If you’re up for a decent walk, the Kalamunda National Park is home to the start of the Bibbulmun Track which winds over 1,000km down to Albany. Pack your binoculars because you may be able to spot a kangaroo, echidna or even a bandicoot through the gaps in the towering gum woodlands. There are no facilities at the park but Jorgensen Reserve is located just south and has toilets and picnic areas equipped with barbecues.
Kings Park and Botanic Gardens are an absolute must-see while in the city of Perth. Covering 400 hectares of the city, it is one of the world's largest inner-city parks. The park boasts around 1,700 different species of flora and stunning views of the cityscape. The park is an important piece of Perth’s history and is full of wonders, both natural and man-made.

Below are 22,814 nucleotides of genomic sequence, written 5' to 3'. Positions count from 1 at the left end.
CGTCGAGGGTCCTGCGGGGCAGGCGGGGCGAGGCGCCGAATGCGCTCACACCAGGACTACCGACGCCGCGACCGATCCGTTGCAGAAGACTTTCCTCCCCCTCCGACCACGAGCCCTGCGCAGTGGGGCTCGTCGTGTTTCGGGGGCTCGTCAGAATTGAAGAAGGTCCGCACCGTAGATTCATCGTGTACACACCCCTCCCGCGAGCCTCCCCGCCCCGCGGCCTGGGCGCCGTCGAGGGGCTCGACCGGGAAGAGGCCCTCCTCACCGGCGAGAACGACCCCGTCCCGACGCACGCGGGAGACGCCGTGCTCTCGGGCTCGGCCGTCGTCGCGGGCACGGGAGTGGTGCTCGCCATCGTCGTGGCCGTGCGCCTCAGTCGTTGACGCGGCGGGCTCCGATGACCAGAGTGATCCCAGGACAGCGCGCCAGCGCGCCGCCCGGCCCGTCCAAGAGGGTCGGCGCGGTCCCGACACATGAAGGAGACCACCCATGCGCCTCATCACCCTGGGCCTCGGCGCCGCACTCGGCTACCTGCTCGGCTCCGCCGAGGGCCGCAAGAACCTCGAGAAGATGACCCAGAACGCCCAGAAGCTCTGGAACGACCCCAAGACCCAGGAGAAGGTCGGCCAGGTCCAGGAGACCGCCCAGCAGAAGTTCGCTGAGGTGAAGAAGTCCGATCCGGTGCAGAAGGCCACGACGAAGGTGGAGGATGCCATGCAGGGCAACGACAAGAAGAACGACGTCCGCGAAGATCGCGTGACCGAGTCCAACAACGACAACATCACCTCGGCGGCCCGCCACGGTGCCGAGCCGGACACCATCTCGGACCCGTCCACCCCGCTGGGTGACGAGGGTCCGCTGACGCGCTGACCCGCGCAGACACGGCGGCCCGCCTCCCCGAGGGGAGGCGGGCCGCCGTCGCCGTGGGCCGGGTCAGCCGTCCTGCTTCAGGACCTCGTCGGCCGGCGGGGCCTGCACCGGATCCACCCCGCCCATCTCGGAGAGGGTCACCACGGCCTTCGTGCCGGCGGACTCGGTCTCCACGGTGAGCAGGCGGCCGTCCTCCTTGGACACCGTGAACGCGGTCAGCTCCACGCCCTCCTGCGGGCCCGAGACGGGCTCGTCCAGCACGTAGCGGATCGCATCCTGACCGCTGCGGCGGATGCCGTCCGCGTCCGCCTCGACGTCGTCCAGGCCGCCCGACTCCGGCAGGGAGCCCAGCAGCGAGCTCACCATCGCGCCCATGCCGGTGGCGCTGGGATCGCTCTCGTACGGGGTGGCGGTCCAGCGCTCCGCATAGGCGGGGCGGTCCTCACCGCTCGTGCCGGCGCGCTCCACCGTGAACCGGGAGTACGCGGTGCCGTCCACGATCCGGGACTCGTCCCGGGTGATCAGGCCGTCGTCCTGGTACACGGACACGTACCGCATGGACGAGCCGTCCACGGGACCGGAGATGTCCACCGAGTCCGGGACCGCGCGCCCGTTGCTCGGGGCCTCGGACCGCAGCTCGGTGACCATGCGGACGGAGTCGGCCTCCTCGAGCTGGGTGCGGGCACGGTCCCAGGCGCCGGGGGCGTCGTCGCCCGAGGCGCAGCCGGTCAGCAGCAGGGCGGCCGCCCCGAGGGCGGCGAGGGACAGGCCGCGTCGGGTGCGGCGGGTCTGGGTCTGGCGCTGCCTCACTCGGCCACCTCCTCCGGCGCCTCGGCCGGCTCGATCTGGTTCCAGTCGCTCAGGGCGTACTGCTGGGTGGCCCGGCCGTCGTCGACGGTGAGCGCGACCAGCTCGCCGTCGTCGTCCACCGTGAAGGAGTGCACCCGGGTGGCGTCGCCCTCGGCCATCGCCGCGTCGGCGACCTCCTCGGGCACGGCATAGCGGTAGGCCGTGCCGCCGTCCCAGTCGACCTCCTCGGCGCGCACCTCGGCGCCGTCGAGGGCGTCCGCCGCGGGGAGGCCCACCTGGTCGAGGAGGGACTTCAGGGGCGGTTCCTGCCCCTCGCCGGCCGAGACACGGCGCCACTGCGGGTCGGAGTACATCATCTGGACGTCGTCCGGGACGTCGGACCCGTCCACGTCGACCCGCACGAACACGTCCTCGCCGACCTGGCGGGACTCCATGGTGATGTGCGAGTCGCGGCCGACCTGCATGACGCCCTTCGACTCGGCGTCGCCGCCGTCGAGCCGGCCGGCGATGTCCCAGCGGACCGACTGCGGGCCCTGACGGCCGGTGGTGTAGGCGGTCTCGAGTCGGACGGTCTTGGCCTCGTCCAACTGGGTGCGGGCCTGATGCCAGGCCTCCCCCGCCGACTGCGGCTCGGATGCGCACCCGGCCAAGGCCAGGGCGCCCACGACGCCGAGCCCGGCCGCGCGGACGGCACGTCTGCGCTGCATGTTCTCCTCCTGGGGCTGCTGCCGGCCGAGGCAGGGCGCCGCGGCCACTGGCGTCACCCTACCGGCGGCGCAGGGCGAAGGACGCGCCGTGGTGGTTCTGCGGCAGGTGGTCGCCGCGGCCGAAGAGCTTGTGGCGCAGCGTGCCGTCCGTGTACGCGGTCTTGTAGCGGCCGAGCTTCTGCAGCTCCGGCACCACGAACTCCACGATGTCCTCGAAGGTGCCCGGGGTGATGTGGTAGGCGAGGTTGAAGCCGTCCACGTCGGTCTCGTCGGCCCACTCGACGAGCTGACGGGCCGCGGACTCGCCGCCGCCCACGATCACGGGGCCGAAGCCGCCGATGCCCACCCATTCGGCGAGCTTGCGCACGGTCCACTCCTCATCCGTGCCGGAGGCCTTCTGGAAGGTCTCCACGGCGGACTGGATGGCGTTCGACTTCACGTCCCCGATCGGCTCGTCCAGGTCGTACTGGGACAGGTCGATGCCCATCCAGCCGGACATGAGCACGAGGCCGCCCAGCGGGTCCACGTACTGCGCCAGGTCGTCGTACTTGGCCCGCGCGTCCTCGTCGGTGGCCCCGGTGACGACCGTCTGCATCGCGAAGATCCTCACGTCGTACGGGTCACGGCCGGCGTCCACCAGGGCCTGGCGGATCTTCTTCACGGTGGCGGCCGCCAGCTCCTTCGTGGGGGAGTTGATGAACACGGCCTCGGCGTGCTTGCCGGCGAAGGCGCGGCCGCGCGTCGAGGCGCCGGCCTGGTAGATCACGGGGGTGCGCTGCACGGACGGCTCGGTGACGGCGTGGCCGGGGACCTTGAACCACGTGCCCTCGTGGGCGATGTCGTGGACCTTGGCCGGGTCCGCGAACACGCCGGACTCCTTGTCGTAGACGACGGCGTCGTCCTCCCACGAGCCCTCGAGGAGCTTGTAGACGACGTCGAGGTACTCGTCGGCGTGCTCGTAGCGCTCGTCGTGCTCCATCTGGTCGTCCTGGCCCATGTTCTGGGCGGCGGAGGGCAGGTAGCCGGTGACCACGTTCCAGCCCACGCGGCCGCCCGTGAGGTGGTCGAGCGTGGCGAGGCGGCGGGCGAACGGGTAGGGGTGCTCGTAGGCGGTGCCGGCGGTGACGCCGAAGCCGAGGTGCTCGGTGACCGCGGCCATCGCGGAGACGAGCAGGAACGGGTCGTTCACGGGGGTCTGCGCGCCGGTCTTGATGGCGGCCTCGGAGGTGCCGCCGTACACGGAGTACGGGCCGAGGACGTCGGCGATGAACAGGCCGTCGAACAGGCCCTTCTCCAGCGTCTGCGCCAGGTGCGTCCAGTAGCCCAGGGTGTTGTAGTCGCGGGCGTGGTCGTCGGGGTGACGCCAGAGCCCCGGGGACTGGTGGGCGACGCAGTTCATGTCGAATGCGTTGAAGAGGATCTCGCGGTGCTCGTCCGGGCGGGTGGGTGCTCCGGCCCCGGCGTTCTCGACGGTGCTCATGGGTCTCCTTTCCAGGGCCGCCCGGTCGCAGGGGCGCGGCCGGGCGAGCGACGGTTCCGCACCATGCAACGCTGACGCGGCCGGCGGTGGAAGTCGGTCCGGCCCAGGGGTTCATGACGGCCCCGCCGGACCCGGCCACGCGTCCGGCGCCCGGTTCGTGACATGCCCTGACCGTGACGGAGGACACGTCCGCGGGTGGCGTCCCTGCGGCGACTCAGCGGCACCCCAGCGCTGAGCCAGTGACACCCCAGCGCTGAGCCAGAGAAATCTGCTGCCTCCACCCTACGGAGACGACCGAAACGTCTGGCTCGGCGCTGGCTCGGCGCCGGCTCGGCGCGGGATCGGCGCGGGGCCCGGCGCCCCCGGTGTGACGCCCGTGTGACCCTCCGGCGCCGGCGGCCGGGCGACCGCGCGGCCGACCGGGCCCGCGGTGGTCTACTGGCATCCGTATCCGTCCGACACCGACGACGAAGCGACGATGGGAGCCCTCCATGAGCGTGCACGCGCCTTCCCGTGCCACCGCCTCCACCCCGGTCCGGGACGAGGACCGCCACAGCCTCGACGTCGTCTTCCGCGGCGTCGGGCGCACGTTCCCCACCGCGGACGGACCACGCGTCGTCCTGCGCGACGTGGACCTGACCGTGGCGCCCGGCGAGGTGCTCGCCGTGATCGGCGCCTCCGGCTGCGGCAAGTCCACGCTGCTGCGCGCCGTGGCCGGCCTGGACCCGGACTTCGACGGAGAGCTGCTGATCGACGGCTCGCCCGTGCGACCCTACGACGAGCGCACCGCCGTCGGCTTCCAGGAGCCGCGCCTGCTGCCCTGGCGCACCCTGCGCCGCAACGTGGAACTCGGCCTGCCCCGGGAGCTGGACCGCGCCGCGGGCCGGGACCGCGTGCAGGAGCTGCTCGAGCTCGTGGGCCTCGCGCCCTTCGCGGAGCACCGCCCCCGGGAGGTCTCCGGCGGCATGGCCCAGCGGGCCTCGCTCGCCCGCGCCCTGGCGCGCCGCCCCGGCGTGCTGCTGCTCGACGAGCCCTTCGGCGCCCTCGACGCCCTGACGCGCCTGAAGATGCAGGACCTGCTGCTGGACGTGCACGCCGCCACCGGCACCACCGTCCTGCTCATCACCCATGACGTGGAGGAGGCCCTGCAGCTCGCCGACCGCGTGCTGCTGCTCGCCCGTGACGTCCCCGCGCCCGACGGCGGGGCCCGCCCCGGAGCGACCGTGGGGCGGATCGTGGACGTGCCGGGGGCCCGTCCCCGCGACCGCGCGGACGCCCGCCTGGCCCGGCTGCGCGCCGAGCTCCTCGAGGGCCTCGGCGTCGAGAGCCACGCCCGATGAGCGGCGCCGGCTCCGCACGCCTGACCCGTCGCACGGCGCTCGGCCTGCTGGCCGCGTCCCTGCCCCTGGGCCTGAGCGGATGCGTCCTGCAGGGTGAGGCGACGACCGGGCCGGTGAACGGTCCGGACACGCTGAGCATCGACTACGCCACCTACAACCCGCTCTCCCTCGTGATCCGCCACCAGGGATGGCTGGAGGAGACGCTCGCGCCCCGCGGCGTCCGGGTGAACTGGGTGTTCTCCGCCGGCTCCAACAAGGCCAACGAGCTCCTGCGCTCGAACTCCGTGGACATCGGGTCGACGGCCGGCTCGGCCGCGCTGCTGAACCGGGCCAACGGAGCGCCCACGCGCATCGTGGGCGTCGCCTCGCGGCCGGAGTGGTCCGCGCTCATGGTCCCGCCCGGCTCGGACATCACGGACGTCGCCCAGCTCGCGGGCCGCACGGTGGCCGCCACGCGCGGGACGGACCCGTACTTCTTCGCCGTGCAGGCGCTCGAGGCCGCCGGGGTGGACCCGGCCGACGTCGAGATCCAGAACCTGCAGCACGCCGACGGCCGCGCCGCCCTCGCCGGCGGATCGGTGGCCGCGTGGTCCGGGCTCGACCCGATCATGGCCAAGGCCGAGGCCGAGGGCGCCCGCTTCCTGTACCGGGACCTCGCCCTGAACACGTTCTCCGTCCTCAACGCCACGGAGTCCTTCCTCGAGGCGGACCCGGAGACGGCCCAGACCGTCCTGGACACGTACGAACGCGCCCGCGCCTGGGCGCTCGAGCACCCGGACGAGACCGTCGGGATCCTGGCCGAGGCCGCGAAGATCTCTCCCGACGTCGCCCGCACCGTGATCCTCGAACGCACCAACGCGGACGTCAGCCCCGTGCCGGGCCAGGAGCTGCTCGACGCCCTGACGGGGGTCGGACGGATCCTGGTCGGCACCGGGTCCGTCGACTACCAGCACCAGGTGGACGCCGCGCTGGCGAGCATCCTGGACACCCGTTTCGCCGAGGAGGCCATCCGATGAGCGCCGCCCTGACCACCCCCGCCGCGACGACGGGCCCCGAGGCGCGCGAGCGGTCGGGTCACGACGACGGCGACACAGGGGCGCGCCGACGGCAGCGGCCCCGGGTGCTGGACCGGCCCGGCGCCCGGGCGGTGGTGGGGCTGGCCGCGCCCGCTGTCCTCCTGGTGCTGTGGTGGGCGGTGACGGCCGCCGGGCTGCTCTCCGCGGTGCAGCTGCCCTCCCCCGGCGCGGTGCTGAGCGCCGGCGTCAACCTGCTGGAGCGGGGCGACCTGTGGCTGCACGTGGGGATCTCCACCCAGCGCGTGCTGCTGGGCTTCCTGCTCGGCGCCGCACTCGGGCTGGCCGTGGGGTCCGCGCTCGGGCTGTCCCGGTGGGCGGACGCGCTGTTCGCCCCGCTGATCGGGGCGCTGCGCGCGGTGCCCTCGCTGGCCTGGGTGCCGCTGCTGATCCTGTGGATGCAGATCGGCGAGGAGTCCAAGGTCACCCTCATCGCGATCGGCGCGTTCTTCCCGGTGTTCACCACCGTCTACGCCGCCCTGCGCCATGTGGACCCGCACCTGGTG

Mettam’s Pool is a popular coastal spot for a dip, known for its calm, ‘pool like’ conditions year-round. The 1.5-metre deep reef is an awesome snorkelling spot due to the massive amount of marine life that make it their home. Fish, molluscs, starfish and more can be seen just metres from the beach. Snorkelling here in the morning is best to avoid the crowds. Mettam’s Pool is also a great place to grab a coffee and just relax.
A great way to learn about Western Australia’s history is to head to Boola Bardip Museum in Perth. Boola Bardip translates to ‘many stories’ from the local Noongar language. The museum is an awesome experience for all ages, with guided tours, live performing arts and plenty of kid-focused activities such as VR tours and educational tours.